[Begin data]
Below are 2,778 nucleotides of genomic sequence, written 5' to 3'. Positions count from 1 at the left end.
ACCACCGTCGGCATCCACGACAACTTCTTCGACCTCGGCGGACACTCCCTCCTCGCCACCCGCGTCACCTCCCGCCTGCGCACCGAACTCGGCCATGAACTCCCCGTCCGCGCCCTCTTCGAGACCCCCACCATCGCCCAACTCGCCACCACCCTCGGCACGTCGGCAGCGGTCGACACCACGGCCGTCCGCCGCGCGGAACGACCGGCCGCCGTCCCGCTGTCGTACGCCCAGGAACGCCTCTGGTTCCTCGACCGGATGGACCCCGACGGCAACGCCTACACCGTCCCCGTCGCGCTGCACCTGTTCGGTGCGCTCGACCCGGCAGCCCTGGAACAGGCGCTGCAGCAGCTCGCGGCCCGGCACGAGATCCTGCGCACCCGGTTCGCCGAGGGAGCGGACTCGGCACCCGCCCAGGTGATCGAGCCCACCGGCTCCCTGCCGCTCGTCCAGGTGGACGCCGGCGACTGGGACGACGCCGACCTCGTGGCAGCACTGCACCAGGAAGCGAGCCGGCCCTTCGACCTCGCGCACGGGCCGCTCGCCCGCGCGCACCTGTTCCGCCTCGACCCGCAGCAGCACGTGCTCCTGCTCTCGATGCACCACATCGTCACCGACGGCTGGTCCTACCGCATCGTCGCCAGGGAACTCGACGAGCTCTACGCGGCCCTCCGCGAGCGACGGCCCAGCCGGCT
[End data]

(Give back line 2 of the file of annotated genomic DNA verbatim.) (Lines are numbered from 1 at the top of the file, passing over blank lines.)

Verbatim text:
ACCACCGTCGGCATCCACGACAACTTCTTCGACCTCGGCGGACACTCCCTCCTCGCCACCCGCGTCACCTCCCGCCTGCGCACCGAACTCGGCCATGAACTCCCCGTCCGCGCCCTCTTCGAGACCCCCACCATCGCCCAACTCGCCACCACCCTCGGCACGTCGGCAGCGGTCGACACCACGGCCGTCCGCCGCGCGGAACGACCGGCCGCCGTCCCGCTGTCGTACGCCCAGGAACGCCTCTGGTTCCTCGACCGGATGGACCCCGACGGCAACGCCTACACCGTCCCCGTCGCGCTGCACCTGTTCGGTGCGCTCGACCCGGCAGCCCTGGAACAGGCGCTGCAGCAGCTCGCGGCCCGGCACGAGATCCTGCGCACCCGGTTCGCCGAGGGAGCGGACTCGGCACCCGCCCAGGTGATCGAGCCCACCGGCTCCCTGCCGCTCGTCCAGGTGGACGCCGGCGACTGGGACGACGCCGACCTCGTGGCAGCACTGCACCAGGAAGCGAGCCGGCCCTTCGACCTCGCGCACGGGCCGCTCGCCCGCGCGCACCTGTTCCGCCTCGACCCGCAGCAGCACGTGCTCCTGCTCTCGATGCACCACATCGTCACCGACGGCTGGTCCTACCGCATCGTCGCCAGGGAACTCGACGAGCTCTACGCGGCCCTCCGCGAGCGACGGCCCAGCCGGCT